Earlier this month, the Cornelius City Council debated whether to spend as much as $20,000 to support the creation of a farmers market.
There was no consensus among councilors, who agreed only on the idea of pushing back a scheduled vote so they could debate it further. One argued that Cornelius hasn't changed enough since a short-lived farmers market more than a decade ago fizzled out, and the city shouldn't involve itself in trying it again. Another argued that Cornelius has changed dramatically, and the city shouldn't be scared off the idea by a cautionary tale from around the turn of the millennium.
The others were somewhere in the middle, wary of spending money on an idea that might not pan out but open to the concept of working with Forest Grove-based nonprofit Adelante Mujeres on an outdoor market in Cornelius.
We want to preface this by saying that we appreciate that the Cornelius City Council has these debates out in the open — just as Oregon's public meetings law intends it should — and we appreciate the spectrum of thought on the five-member council. Members of the City Council are taking this seriously, asking the right questions and considering all the possible outcomes.
With that being said, we hope they choose to support a farmers market in Cornelius.
Our thinking on this is relatively straightforward: Cornelius has been working hard to improve its image, both in the literal sense — fixing up its dilapidated commercial corridor, putting in sidewalks and upgraded signals, adding attractive new developments — and the figurative sense. A city that has long been regarded as one of the greater Portland area's backwaters just beat out hundreds of other communities across the United States to win All-America City honors from the National Civic League. That didn't happen by accident.
The initial concept for the market is that it would set up outside Cornelius Place, the beautiful mixed-use building that opened earlier this year as the new home of the Cornelius Public Library. It would operate on a day to be decided, but officials don't want it to conflict with the Wednesday market in neighboring Forest Grove. It hopefully wouldn't conflict with market days in nearby Hillsboro, either.
Cornelius is an emerging suburban city in its own right, surrounded to its north and south by wineries, nurseries and family farms.
For years regarded as an annex of Forest Grove, Hillsboro or both, Cornelius is now on track to have a population approaching that of Forest Grove by 2030. The city is likely to get its fourth public school, probably a new Hillsboro elementary, middle or mixed school campus, sometime in the 2020s or early 2030s.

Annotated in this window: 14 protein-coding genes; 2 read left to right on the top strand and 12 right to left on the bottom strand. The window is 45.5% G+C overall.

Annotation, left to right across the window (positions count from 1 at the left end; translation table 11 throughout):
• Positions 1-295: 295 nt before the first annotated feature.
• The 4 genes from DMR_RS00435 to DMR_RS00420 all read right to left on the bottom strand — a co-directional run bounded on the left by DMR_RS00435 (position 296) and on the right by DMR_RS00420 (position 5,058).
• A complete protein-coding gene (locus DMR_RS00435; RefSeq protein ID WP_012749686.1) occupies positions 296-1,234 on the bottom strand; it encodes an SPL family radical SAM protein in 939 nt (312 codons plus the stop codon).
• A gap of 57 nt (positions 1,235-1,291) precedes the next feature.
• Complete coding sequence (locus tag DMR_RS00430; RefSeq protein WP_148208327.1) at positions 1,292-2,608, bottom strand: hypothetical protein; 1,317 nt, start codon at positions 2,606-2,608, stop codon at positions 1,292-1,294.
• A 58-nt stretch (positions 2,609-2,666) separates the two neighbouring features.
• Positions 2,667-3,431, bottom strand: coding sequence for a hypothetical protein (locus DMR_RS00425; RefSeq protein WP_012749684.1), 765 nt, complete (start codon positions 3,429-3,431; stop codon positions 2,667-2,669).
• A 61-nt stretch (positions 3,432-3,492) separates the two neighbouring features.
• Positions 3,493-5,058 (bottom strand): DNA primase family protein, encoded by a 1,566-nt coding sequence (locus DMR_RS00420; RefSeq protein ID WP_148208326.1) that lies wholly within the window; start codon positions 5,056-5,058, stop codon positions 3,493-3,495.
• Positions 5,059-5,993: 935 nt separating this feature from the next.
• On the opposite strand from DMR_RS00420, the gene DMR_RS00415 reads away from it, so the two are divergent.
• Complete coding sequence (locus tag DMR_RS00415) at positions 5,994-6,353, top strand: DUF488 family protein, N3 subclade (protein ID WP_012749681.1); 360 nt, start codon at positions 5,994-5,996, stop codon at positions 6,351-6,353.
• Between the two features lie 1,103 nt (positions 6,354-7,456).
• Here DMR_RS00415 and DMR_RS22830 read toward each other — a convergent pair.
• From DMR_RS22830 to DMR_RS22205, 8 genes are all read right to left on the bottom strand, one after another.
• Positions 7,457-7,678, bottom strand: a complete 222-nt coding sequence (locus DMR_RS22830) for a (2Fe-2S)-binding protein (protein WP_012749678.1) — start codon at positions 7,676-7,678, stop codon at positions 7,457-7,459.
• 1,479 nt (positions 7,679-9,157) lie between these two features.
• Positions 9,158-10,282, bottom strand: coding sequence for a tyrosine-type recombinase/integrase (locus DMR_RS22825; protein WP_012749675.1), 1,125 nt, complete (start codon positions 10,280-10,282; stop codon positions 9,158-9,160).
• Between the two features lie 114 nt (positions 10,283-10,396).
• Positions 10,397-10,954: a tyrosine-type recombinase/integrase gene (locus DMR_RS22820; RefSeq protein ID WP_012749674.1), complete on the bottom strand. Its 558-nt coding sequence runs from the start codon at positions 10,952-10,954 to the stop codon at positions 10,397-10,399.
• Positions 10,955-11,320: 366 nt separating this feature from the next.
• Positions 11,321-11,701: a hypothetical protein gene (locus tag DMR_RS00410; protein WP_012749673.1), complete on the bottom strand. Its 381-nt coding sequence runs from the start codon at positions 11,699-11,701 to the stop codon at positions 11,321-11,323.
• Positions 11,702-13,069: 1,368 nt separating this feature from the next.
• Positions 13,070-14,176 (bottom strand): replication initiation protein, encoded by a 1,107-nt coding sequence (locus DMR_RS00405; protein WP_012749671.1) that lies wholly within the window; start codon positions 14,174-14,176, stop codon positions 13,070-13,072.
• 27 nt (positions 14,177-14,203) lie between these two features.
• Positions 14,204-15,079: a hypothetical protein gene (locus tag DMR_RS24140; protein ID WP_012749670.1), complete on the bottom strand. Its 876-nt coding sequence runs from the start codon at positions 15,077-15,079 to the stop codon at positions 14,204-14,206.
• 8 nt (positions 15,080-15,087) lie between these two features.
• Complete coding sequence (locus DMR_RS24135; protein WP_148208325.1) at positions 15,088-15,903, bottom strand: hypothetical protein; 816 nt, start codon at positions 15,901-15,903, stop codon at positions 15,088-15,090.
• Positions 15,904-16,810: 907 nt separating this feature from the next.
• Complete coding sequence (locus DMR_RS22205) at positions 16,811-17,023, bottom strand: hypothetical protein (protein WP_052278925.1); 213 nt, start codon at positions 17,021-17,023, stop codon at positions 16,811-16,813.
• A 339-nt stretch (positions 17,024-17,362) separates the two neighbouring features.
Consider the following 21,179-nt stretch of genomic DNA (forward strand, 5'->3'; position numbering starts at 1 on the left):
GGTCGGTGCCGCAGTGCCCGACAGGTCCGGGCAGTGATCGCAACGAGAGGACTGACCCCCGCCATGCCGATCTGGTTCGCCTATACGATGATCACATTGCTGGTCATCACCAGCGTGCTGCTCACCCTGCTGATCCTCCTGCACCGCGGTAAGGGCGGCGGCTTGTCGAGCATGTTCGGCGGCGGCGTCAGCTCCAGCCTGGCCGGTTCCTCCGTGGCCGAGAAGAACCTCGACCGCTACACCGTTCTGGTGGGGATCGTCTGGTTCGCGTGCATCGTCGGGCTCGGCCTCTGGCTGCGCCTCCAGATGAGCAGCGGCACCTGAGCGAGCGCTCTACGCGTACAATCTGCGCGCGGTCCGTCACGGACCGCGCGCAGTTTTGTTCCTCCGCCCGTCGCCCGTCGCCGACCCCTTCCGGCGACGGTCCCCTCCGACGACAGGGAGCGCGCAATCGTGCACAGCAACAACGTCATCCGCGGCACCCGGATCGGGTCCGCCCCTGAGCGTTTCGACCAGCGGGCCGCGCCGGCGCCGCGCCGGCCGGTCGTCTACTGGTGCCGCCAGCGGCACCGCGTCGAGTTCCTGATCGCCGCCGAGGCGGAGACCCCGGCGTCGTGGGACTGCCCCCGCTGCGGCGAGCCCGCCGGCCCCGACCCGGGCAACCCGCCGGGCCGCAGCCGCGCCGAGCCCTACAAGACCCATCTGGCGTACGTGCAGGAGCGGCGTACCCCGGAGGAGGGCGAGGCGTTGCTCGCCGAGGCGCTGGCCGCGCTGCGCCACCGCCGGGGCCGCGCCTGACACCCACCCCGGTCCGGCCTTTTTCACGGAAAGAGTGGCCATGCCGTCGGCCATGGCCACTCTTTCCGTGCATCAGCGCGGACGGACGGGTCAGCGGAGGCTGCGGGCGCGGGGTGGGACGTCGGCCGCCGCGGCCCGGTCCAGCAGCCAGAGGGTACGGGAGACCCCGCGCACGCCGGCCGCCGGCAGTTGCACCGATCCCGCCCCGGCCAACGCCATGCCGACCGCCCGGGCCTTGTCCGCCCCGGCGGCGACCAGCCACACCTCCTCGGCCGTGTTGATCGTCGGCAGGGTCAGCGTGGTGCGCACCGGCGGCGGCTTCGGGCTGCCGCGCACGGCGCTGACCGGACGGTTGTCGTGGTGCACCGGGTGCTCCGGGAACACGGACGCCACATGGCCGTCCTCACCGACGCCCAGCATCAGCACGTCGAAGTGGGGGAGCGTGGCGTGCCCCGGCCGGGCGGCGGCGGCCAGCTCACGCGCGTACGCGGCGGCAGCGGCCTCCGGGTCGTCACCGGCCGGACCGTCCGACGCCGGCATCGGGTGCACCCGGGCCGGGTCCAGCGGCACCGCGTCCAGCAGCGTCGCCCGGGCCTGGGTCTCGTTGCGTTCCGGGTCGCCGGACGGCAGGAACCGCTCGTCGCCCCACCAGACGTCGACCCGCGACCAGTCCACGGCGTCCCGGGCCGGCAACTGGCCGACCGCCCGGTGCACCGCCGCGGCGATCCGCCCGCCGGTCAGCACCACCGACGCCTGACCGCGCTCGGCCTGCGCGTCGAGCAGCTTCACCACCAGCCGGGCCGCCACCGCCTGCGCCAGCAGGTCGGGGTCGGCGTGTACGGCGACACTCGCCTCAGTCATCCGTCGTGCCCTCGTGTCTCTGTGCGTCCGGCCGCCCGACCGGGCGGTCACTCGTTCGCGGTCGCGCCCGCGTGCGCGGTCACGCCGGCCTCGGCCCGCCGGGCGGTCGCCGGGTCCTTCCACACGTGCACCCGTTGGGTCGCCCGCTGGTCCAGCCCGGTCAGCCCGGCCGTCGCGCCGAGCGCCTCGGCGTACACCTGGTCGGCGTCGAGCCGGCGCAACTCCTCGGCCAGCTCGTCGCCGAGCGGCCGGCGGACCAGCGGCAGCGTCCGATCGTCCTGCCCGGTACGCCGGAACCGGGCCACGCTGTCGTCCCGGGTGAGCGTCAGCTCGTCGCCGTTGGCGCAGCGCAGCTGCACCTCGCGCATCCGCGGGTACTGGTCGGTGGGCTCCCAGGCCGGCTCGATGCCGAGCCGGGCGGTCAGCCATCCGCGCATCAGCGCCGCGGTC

The largest planned development west of Hillsboro is currently under construction in the southeastern corner of Cornelius. Homes are already going up for sale in Laurel Woods, out of sight of the thousands of motorists who pass through town every day on Highway 8. If you haven't seen it yet, take a drive through when you get a chance.
On its way to winning the All-America City Award, Cornelius worked with Washington County and Metro to improve streetscapes on 10th Avenue, Adair Street and Baseline Street; it worked with nonprofits BRIDGE Housing and Bienestar to create Oregon's first combination library and affordable housing development; it threw out the dregs of a corrupt and dysfunctional police department, contracting with the county sheriff in what has been a highly successful partnership; and it created long-range plans, including an urban renewal district to collect money for public works projects, to further spruce up its commercial corridor.
We appreciate that city officials aren't in a hurry to throw taxpayer money at any idea that comes along. Due diligence is a good thing. And it could be that, upon careful examination, city leaders conclude that this particular farmers market proposal isn't quite right for Cornelius, and they need to go back to the drawing board to come up with a plan that works.
But a farmers market would be another step in the right direction for a city that's been, through hard work and vision, going in the right direction for years. It would put a stamp on a blighted downtown that city officials have been trying to turn into a destination instead of just a pass-through. It would give people — city residents and those from outlying areas alike — a reason to come downtown, check out the new library, and see what their local growers and makers have to offer.
There's no guarantee of success. But we like the idea of Cornelius working with Adelante Mujeres, the same group that puts on the popular Forest Grove Farmers Market every Wednesday in the summer months.
Adelante Mujeres knows how to run a successful outdoor market, and it knows the community in western Washington County. Critically, it has roots in the Latino community, which makes up a narrow majority of the population in Cornelius but hasn't had the same kind of representation in city government that Cornelius' white majority enjoys. If any attraction or event in Cornelius is to succeed, it will need to draw Spanish speakers, too.
Cornelius is on the rise because of the ambition and dedication of the people who work for and lead the city. We'd like to see them take a chance on an outdoor market. It feels like the logical "next step," and if it helps build a connection between people and their downtown area, it could help provide part of the foundation for the heavy lifting that's still to come for Cornelius as it continues its metamorphosis.
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